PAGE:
Kansas City, MO—Neil Sader didn't know he'd become a bankruptcy attorney until the first day at his second job after law school. “I switched firms in 1986,” Sader recalled in a recent interview with laws.com. “Unbeknownst to me, the day I walked in to start my job, my boss told me that he's decided to make me a bankruptcy expert.”
Unfazed by the sudden specialization, Sader went to work. “I began to dig in and learn as much as I could about bankruptcy law, and began meeting with clients right away,” he says. “I've been doing bankruptcy ever since. I've been doing it since the beginning and never looked back.”
According to Sader, most people who contact a bankruptcy attorney are in an emotionally difficult place when they pick up the phone. Unlike other types of lawsuits where people know they need an attorney because a sheriff serves them with a summons, he says, “Bankruptcy isn't that simple—people are home at night reading their mail and email, receiving phone calls, and there's no absolute sign that you have to get an attorney.”
Because it can take time for people to even realize they need to hire an attorney, and more time to get up the courage to call one, Sader believes that it's important to make a connection with clients when they do call. “You have to understand it's important you allow people to tell you their story,” he says. “It's not just about what I need to know to handle their case well, but it's also about whether they want to trust and hire me.”
Sader, a former city councilman, says that client interaction is one of his favorite parts of his legal career. “I'm a people person, and I know when I connect with people. I know that I've made a difference in a lot of people's lives. I enjoy connecting with people, and that's where I get my sense of fulfillment.”
The bankruptcy reforms of 2005, Sader says, were “malicious, they were intended to prevent people from using the bankruptcy laws. In my opinion, as a result, I think the housing crisis really evolved out of that—I think the lenders thought they were bulletproof.”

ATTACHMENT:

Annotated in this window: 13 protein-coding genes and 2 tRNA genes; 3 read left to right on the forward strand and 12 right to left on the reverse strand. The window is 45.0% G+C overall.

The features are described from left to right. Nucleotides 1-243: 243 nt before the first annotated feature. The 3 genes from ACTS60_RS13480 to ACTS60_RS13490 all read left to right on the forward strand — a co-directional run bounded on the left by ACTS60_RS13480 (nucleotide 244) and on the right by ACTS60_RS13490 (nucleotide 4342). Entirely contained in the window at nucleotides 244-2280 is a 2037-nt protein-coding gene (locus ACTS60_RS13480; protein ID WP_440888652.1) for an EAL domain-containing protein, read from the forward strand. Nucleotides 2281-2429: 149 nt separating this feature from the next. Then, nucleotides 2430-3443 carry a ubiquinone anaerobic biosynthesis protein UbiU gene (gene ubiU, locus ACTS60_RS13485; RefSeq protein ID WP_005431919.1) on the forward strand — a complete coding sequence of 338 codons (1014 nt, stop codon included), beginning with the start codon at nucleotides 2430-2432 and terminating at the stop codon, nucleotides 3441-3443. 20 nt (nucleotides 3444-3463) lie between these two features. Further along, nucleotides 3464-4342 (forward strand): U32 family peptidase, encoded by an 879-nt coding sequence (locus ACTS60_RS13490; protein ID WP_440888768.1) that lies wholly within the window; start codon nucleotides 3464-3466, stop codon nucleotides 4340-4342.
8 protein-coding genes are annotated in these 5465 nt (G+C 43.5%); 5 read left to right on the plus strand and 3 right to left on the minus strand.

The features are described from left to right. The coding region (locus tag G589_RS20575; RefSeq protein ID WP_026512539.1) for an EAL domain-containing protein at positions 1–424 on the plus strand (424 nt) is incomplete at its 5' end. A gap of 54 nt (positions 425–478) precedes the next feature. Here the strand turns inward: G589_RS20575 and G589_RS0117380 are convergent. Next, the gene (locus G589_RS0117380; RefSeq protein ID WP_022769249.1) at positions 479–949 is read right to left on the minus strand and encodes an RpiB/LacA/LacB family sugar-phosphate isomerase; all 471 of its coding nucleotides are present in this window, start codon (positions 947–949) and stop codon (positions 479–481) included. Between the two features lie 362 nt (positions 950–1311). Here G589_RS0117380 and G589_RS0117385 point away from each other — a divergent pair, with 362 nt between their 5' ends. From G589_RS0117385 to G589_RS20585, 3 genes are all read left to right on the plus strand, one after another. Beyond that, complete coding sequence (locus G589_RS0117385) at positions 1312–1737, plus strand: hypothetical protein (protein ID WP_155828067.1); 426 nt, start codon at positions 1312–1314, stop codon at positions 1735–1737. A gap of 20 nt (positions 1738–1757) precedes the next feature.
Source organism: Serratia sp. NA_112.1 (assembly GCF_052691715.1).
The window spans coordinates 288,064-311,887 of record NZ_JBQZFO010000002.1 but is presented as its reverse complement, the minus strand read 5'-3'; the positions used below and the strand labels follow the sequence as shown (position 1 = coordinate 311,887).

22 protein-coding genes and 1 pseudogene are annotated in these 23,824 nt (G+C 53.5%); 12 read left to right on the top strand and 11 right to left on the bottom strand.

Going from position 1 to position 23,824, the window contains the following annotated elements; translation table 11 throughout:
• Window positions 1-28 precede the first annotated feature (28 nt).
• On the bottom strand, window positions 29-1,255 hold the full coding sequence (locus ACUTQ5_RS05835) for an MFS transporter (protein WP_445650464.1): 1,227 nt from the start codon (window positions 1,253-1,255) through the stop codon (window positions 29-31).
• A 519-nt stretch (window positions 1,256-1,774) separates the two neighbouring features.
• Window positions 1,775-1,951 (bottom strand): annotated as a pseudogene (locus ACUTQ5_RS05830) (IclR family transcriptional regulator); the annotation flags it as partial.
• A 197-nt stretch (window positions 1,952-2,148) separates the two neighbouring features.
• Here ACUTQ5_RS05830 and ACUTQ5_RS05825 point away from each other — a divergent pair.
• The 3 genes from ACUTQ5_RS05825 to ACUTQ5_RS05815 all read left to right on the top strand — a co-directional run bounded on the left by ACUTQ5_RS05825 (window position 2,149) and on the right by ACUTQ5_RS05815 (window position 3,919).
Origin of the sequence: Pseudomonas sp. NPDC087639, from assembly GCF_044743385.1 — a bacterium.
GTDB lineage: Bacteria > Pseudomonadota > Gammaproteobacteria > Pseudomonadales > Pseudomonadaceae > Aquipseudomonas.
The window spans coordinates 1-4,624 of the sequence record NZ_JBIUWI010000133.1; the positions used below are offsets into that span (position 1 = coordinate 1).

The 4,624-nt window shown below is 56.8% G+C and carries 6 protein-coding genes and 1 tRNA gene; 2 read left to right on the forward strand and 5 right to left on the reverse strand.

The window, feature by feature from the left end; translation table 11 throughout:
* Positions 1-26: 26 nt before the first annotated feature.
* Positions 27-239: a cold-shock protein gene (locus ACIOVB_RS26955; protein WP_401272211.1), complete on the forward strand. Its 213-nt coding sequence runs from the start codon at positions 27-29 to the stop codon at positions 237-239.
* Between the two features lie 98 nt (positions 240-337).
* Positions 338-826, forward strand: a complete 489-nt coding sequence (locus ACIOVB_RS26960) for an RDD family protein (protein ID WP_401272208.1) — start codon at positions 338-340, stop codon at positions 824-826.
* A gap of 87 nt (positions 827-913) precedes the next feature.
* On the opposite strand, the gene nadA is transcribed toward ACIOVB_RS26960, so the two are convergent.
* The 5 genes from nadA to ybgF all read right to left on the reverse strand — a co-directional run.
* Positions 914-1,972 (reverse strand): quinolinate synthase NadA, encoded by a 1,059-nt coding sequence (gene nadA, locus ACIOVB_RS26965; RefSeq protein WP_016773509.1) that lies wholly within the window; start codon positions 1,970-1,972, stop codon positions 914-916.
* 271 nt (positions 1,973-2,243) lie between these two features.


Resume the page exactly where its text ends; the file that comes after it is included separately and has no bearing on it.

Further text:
Instead, he says, people still filed for bankruptcy in spite of the red tape, a situation he believes has helped attorneys but not filers or lenders.
Sader says that attorneys who want to practice bankruptcy law “have to enjoy working with people, and you have to empathize with your clients in bankruptcy. These are people who are undergoing many problems, and you have to be careful how you speak to them.”
In addition to focusing on clients, Sader believes attorneys should also take care to protect themselves. “At all costs, disclose, disclose, disclose,” he says. “Guard your reputation and your credibility, as these are the most important assets you have as a practitioner.”
People come to Sader's practice for two reasons: not enough income, and too much debt. “I can fix the debt side—I can't fix the income side,” Sader says. “The income side is something that's irreplaceable. Bankruptcy won't help unless you've got the income side taken care of, so the most important thing for people who want to avoid bankruptcy is to get well trained and get as good a job as they can.”
At the Sader Law Firm we tell our clients “Bankruptcy is NOT for people with no money; it is for people with something to protect.” We can help protect you from financial trouble so you do not lose income, savings, assets, retirement accounts, your home or personal possessions.